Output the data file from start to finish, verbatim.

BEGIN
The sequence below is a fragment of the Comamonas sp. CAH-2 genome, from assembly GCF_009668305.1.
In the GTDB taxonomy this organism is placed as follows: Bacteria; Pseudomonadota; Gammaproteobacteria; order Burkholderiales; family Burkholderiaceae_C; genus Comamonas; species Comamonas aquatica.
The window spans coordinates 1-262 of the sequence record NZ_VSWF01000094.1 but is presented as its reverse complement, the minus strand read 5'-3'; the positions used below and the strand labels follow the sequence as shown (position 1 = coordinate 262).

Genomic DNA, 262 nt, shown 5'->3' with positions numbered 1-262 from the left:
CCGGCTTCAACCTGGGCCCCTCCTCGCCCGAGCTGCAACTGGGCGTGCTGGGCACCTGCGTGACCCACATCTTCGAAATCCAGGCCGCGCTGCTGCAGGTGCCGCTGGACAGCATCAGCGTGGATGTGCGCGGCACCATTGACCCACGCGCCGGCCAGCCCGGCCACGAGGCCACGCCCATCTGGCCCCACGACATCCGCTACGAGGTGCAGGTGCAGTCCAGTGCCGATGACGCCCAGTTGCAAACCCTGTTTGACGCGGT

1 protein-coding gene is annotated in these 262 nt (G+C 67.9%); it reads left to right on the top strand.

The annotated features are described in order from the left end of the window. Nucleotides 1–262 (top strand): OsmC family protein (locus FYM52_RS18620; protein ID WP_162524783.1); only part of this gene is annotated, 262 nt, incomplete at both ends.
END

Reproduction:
The sequence below is a fragment of the Comamonas sp. CAH-2 genome, from assembly GCF_009668305.1.
In the GTDB taxonomy this organism is placed as follows: Bacteria; Pseudomonadota; Gammaproteobacteria; order Burkholderiales; family Burkholderiaceae_C; genus Comamonas; species Comamonas aquatica.
The window spans coordinates 1-262 of the sequence record NZ_VSWF01000094.1 but is presented as its reverse complement, the minus strand read 5'-3'; the positions used below and the strand labels follow the sequence as shown (position 1 = coordinate 262).

Genomic DNA, 262 nt, shown 5'->3' with positions numbered 1-262 from the left:
CCGGCTTCAACCTGGGCCCCTCCTCGCCCGAGCTGCAACTGGGCGTGCTGGGCACCTGCGTGACCCACATCTTCGAAATCCAGGCCGCGCTGCTGCAGGTGCCGCTGGACAGCATCAGCGTGGATGTGCGCGGCACCATTGACCCACGCGCCGGCCAGCCCGGCCACGAGGCCACGCCCATCTGGCCCCACGACATCCGCTACGAGGTGCAGGTGCAGTCCAGTGCCGATGACGCCCAGTTGCAAACCCTGTTTGACGCGGT

1 protein-coding gene is annotated in these 262 nt (G+C 67.9%); it reads left to right on the top strand.

The annotated features are described in order from the left end of the window. Nucleotides 1–262 (top strand): OsmC family protein (locus FYM52_RS18620; protein ID WP_162524783.1); only part of this gene is annotated, 262 nt, incomplete at both ends.